What alternative is there to GDP? RED2: what is next for palm 3 months ago   03:19

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EURACTIV
Gross Domestic Product, which measures the value of goods and services produced or provided in any given year, is the best-recognised measure of economic performance in the world. For many, a rise in economic growth - as measured by GDP is shorthand for a rise in living standards and an increase in well-being. However, GDP has severe limitations as a human development indicator, as even one of the founders of the GDP concept Nobel Prize winning economist Simon Kuznets realised. The welfare of a nation can scarcely be inferred from a measure of national income, he wrote in a 1934 report to the US congress. If the GDP is up, why is America down? Distinctions must be kept in mid between quantity and quality of growth, between costs and returns and between the short and the long run. Goals for more growth should specify more growth of what and for what? GDP measures all economic activity fighting crime, natural disasters and environmental depletion - whether or not it contributes to an individuals well being or a communitys progress. This can produce some perverse results.

This video was produced by the European Commission in 2007.

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Random Nonsense
Good; useful for the Edexcel gCSE in Busienss and Economics.
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RED2: what is next for palm What alternative is there to GDP? 3 months ago   03:47

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The boom of palm oil in the EU biofuels mixture since 2012 took centre stage in the debate about the revised Renewable Energy Directive (RED2).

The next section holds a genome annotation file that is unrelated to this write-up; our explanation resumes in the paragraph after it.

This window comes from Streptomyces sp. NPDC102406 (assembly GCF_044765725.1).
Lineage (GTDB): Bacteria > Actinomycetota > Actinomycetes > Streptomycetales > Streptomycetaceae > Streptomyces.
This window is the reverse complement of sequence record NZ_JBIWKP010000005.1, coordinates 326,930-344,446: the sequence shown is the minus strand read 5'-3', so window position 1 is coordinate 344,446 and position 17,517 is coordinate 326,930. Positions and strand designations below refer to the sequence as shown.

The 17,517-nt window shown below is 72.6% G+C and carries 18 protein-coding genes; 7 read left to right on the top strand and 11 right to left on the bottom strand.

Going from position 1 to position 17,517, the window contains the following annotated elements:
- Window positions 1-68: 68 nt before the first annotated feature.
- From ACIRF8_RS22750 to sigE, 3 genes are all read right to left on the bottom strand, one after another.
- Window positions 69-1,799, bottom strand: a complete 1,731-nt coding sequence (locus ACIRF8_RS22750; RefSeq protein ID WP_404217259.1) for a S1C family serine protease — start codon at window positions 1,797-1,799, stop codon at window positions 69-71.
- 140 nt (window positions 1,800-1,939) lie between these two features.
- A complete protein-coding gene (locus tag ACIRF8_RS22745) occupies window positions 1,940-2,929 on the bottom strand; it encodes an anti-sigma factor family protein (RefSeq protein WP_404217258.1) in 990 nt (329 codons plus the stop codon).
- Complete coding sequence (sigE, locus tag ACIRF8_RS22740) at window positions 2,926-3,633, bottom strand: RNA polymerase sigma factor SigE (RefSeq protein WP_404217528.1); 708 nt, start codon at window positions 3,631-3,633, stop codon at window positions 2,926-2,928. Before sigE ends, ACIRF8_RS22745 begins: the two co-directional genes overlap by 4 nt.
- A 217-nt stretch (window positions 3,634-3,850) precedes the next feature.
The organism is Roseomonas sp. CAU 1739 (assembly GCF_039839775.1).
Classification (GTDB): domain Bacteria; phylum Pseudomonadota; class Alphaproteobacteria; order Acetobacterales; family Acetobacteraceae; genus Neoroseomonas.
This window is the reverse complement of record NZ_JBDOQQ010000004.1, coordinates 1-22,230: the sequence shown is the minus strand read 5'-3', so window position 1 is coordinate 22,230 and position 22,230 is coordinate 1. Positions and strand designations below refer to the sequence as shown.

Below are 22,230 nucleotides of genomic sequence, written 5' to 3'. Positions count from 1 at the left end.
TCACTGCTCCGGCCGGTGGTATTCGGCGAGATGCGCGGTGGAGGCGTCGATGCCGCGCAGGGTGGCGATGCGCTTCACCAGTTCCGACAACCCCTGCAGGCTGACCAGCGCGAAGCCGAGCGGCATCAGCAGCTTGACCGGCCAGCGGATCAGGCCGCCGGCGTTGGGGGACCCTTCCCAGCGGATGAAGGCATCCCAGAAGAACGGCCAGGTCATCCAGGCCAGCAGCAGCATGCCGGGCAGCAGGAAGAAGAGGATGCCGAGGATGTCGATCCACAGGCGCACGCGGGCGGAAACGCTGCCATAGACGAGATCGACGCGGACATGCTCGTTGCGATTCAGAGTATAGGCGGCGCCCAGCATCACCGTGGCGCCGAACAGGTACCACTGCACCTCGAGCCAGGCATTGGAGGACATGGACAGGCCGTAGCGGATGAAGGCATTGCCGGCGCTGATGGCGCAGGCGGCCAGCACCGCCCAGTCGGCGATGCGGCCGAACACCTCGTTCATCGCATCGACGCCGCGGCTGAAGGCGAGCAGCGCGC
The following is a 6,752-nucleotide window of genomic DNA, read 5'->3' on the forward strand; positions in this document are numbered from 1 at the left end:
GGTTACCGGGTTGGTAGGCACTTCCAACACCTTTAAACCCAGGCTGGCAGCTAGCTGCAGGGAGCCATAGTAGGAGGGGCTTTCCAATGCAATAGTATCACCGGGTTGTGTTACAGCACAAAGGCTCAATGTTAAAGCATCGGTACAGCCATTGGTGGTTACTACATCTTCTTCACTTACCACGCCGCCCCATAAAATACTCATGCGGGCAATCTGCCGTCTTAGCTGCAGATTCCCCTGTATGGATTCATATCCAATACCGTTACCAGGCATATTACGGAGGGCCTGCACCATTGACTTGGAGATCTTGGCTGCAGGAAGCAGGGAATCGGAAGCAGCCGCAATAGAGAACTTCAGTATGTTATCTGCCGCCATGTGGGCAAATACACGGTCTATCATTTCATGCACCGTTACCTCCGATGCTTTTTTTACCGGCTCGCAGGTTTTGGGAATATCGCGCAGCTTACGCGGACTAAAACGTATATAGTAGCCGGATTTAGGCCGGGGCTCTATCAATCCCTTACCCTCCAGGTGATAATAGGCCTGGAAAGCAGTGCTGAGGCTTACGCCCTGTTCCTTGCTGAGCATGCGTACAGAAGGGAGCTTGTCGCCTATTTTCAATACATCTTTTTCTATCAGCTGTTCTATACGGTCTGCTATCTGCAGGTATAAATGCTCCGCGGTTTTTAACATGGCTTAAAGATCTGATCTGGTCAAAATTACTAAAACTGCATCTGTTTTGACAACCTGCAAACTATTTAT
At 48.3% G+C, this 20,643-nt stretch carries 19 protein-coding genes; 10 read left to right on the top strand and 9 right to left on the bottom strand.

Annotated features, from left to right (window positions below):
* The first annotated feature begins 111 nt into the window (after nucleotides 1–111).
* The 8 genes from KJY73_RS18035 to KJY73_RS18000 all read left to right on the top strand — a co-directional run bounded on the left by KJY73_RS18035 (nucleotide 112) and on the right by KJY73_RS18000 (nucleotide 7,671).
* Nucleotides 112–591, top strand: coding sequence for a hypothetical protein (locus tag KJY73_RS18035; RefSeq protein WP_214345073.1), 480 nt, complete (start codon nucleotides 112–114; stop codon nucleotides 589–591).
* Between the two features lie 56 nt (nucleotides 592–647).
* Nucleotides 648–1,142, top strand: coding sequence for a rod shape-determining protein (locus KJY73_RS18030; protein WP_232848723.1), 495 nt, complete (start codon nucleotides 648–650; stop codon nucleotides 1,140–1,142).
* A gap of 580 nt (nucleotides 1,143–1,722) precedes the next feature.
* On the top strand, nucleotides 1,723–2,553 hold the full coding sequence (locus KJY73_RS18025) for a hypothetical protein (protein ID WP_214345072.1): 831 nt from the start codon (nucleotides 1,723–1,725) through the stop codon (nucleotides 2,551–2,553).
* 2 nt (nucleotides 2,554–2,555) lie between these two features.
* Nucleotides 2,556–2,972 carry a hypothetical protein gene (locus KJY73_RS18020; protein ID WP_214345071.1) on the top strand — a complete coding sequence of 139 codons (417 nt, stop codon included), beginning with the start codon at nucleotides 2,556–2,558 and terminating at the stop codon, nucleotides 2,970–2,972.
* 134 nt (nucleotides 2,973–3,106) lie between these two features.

The EU biofuel industry has expressed concerns about this rising trend. It claims that palm oil crowds out of the market the biofuels produced from EU sourced feedstocks with no or very little level of indirect land-use change (iLUC). It also emphasises the role of palm oil in causing deforestation on high value carbon soils, in particular in Asia.

To improve the sustainability of the EU biofuels sector and match the commitment made at global level to protect high carbon value lands (UN Sustainable Development Goals), EU co-legislators asked the European Commission to create a distinction between first-generation biofuels via a delegated act.

Analysts argue that such a distinction will have a decisive capacity to improve the overall sustainability of the biofuels sector, applying for the first time a differentiation between those biofuels that generate a high iLUC risk from those that have no or low iLUC risks. This is expected to have a tangible impact.

High iLUC risk biofuels will be capped at 2019 levels and phased out from 2023, while other biofuels will be in a position to contribute to transport decarbonisation with an overall RED2 contribution limited to the current level or a maximum of 7%. The future system forsees three categories of biofuels: the high iLUC risk, the low iLUC risk, and the ones with no iLUC assessment because of limited risk.

EURACTIV organised a high-level workshop to discuss what is next for palm oil in the RED 2. Questions included:

- What is the impact of palm oil rise on the EU biofuel production?
- Will the new EC rules ensure that the low iLUC risk criteria give sufficient guarantees of conformity, are not prone to circumvention, and are not offering an “easy back door” for continued unsustainable biofuels production?
- What are the “risks” of the iLUC risk criteria definition?
- How can we ensure the monitoring of the iLUC criteria implementation in third countries?
- Are third countries, mainly in Asia, ready to abide by the new sustainability rules?